no borax isnt a brand name for washing soda,2 entirley different chemicals all together
Can anyone tell me what borax is? I see it used for many things and it does not seem to exist in my country. is there a substitute for it or is it a brand name? i live in Malta, Europe. Is there anyone out there who can help?
I don't know of a brand name that is sold in Europe, but Borax is "a naturally occurring mineral composed of sodium, boron, oxygen and water." Where I grew up, we always used it as a water softener when doing the laundry. In the US it's sold in the laundry/cleaning supply aisle at the super markets. I hope this helps you locate Borax or an equivalent in Malta.
From Wikipedia, the free encyclopedia
Borax, also called sodium borate, or sodium tetraborate, or disodium tetraborate, is an important boron compound, a mineral, and a salt of boric acid. It is usually a white powder consisting of soft colorless crystals that dissolve easily in water.
Borax has a wide variety of uses. It is a component of many detergents, cosmetics, and enamel glazes. It is also used to make buffer solutions in biochemistry, as a fire retardant, as an anti-fungal compound for fibreglass, as an insecticide, as a flux in metallurgy, and as a precursor for other boron compounds.
The term borax is used for a number of closely related minerals or chemical compounds that differ in their crystal water content, but usually refers to the decahydrate. Commercially sold borax is usually partially dehydrated.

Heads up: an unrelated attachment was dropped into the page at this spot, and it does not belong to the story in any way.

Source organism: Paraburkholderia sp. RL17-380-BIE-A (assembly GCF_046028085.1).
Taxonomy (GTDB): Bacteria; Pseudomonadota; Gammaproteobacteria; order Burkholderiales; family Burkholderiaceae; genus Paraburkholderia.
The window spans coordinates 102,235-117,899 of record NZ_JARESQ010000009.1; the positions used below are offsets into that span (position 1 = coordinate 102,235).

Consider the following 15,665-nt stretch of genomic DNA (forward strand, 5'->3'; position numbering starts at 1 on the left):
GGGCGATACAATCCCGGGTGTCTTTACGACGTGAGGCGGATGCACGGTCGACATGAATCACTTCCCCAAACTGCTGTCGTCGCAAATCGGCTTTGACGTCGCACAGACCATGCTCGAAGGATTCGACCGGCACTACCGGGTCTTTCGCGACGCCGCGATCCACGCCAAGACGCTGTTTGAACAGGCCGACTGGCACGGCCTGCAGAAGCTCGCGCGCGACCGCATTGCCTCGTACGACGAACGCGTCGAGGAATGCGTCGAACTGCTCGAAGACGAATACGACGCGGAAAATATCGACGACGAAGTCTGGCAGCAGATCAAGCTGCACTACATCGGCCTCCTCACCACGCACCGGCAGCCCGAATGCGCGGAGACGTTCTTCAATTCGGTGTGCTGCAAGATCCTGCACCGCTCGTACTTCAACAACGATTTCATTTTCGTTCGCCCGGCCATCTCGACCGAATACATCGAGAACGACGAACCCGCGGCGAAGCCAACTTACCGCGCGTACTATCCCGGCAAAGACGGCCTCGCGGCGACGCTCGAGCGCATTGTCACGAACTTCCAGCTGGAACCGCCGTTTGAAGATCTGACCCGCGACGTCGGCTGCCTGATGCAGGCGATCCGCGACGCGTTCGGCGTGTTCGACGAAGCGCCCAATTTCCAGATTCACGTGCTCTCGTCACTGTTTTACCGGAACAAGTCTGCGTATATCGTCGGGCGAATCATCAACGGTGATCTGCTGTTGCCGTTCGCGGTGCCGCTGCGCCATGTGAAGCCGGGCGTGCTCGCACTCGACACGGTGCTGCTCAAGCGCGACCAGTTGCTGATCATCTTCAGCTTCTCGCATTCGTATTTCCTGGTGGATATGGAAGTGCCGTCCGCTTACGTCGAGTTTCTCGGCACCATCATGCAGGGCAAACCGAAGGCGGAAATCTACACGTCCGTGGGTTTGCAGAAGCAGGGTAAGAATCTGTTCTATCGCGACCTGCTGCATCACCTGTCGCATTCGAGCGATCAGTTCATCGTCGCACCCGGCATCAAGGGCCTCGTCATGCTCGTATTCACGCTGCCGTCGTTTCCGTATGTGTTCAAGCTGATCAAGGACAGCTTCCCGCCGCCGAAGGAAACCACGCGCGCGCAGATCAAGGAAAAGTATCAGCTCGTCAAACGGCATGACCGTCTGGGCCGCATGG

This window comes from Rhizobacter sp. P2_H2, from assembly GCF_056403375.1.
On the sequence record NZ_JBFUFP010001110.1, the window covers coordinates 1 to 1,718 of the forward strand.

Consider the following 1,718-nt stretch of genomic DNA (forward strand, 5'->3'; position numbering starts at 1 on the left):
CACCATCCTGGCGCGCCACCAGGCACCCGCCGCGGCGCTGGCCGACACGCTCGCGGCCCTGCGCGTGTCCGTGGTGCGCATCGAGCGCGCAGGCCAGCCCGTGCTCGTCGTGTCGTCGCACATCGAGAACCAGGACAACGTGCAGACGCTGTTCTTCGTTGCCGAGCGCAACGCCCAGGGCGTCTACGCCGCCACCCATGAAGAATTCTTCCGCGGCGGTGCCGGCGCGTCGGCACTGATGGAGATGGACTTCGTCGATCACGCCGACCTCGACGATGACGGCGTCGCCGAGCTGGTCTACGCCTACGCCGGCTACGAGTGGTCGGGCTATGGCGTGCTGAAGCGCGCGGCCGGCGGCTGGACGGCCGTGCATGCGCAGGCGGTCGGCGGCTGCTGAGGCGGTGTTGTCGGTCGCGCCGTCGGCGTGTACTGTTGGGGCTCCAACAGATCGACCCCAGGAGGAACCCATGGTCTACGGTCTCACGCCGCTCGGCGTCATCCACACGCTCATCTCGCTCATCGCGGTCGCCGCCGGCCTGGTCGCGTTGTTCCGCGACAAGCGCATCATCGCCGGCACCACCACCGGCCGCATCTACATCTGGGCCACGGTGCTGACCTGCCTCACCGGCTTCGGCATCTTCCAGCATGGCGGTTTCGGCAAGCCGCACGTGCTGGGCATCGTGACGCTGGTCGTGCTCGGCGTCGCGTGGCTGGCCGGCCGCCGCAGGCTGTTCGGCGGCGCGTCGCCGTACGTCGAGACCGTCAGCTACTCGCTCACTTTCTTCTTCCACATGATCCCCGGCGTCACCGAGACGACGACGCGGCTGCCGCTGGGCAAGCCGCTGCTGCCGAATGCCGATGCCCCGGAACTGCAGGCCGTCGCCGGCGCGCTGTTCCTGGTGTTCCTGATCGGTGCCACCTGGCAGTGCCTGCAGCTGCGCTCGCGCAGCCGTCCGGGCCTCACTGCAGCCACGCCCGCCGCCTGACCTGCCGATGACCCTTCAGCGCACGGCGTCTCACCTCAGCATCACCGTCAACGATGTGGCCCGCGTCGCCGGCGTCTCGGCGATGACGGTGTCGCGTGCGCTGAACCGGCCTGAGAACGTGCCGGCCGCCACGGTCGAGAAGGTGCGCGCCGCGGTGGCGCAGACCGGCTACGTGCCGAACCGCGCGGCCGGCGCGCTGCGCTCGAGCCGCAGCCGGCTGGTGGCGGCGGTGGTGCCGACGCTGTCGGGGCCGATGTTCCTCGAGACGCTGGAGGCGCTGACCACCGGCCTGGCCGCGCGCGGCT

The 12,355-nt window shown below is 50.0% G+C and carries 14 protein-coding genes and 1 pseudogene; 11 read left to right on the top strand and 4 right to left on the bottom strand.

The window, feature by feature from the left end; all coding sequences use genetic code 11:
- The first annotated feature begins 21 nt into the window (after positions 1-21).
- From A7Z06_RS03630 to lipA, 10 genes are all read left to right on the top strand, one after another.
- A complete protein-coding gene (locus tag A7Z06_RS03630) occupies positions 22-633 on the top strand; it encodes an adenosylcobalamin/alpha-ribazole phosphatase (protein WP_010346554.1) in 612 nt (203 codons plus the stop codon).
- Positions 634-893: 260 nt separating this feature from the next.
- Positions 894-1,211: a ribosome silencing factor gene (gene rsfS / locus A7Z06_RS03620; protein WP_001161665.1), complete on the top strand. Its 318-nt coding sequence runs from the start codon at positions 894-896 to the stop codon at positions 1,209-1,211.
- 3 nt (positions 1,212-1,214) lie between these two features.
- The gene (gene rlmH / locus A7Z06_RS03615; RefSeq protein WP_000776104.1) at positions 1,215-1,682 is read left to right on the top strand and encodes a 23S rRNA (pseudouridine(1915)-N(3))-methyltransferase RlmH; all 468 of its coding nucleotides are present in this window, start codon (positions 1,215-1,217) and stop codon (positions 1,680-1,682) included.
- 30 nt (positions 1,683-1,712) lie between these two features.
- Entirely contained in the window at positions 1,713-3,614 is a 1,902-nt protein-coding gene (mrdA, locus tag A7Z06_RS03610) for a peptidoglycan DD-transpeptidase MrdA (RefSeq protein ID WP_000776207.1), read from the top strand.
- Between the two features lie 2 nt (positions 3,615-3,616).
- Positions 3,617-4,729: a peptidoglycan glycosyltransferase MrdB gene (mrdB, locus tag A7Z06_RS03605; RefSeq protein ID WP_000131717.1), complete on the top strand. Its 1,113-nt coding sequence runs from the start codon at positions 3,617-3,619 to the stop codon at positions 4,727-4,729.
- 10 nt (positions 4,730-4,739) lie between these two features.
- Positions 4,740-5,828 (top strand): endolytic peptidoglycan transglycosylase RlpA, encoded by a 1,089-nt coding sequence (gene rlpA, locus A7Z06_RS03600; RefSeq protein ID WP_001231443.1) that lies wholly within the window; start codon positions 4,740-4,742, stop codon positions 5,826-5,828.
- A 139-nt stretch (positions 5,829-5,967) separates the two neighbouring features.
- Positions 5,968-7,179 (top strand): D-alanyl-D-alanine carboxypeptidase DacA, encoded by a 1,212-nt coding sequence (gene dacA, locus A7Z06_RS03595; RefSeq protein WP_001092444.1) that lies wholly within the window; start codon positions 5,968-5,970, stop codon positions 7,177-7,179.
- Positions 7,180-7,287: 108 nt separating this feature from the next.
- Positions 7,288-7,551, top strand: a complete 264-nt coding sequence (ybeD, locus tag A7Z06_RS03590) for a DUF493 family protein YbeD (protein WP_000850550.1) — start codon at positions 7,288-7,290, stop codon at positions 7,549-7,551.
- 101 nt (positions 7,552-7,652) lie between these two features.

I read on another site that in Australia, they call Borax "washing powder."
Yes, Borax is a must to have around the house. Unfortunately it is not easily accessible in Malta. Certainly not in any laundry section or at hardware stores. I looked for it recently to get rid of an invasion of tiny black ants in my backyard which were making their way to my kitchen!
Well, luckily I managed to get hold of it from Levi Laboratory supplies. Perhaps you can find their address on the yellow pages.
I do hope this is help full.
Borax is a natural chemical that contains the element, boron. It kills mold - and smells associated with mold - and mites, such as dust mites. It's also an effective fabric softener and boosts the cleaning power of laundry detergents. For these reasons it is used in the wash and/or rinse cycles of automatic clothes washers. It is commonly marketed in the US under the trade name of Boraxo. It is also widely used in making pottery. If you can't find it in a local store you might be able to get it at a pottery supply house.
I just bought a 7kg front-load washer. I expect to use 1/2 cup borax per load. However, we normally wash in cold. Does borax dissolve effectively in cold water?
By CJ Hinke
Yes. I wash almost everything in cold water and use borax on my husbands grimy work and farm clothing.
I recently saw your video on youtube about cleaning mold with borax. The problem is I live in Holland and I can't find it at local stores.
Is bicarbonate sodium a good subtitute for cleaning mold out of my bedroom?
By Jamylle Vuyk
Powdered borax has long been used to improve the cleaning power of laundry detergents.
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Borax is an effective ingredient in many cleaning recipes and also is a good laundry booster.